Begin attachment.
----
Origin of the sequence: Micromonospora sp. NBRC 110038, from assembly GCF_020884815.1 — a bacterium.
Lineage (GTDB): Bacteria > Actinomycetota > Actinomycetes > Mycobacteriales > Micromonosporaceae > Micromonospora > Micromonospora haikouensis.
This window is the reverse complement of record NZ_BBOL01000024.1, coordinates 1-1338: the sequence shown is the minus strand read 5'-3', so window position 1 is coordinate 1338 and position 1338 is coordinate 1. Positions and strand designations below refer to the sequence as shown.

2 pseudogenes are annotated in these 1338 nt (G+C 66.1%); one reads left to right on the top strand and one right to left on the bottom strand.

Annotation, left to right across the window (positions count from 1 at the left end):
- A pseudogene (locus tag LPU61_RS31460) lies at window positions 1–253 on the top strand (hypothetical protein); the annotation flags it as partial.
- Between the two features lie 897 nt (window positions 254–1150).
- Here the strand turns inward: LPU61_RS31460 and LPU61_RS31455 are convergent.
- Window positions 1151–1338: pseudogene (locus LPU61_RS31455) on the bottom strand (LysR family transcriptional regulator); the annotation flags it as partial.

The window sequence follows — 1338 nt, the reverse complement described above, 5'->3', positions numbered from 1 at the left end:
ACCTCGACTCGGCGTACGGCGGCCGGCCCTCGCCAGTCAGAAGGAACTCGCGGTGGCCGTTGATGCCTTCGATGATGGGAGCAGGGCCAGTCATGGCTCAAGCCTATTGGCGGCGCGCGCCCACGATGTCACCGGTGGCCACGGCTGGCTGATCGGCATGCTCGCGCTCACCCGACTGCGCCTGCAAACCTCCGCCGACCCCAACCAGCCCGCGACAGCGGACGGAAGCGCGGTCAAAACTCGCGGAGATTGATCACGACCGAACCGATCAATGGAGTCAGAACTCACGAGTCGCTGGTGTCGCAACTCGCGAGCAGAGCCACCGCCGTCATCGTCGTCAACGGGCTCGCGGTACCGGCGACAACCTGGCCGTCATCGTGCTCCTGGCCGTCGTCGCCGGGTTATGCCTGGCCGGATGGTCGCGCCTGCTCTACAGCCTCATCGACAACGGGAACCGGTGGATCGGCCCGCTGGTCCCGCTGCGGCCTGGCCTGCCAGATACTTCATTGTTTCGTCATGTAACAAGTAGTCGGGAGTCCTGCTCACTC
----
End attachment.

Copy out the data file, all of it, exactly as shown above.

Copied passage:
Origin of the sequence: Micromonospora sp. NBRC 110038, from assembly GCF_020884815.1 — a bacterium.
Lineage (GTDB): Bacteria > Actinomycetota > Actinomycetes > Mycobacteriales > Micromonosporaceae > Micromonospora > Micromonospora haikouensis.
This window is the reverse complement of record NZ_BBOL01000024.1, coordinates 1-1338: the sequence shown is the minus strand read 5'-3', so window position 1 is coordinate 1338 and position 1338 is coordinate 1. Positions and strand designations below refer to the sequence as shown.

2 pseudogenes are annotated in these 1338 nt (G+C 66.1%); one reads left to right on the top strand and one right to left on the bottom strand.

Annotation, left to right across the window (positions count from 1 at the left end):
- A pseudogene (locus tag LPU61_RS31460) lies at window positions 1–253 on the top strand (hypothetical protein); the annotation flags it as partial.
- Between the two features lie 897 nt (window positions 254–1150).
- Here the strand turns inward: LPU61_RS31460 and LPU61_RS31455 are convergent.
- Window positions 1151–1338: pseudogene (locus LPU61_RS31455) on the bottom strand (LysR family transcriptional regulator); the annotation flags it as partial.

The window sequence follows — 1338 nt, the reverse complement described above, 5'->3', positions numbered from 1 at the left end:
ACCTCGACTCGGCGTACGGCGGCCGGCCCTCGCCAGTCAGAAGGAACTCGCGGTGGCCGTTGATGCCTTCGATGATGGGAGCAGGGCCAGTCATGGCTCAAGCCTATTGGCGGCGCGCGCCCACGATGTCACCGGTGGCCACGGCTGGCTGATCGGCATGCTCGCGCTCACCCGACTGCGCCTGCAAACCTCCGCCGACCCCAACCAGCCCGCGACAGCGGACGGAAGCGCGGTCAAAACTCGCGGAGATTGATCACGACCGAACCGATCAATGGAGTCAGAACTCACGAGTCGCTGGTGTCGCAACTCGCGAGCAGAGCCACCGCCGTCATCGTCGTCAACGGGCTCGCGGTACCGGCGACAACCTGGCCGTCATCGTGCTCCTGGCCGTCGTCGCCGGGTTATGCCTGGCCGGATGGTCGCGCCTGCTCTACAGCCTCATCGACAACGGGAACCGGTGGATCGGCCCGCTGGTCCCGCTGCGGCCTGGCCTGCCAGATACTTCATTGTTTCGTCATGTAACAAGTAGTCGGGAGTCCTGCTCACTC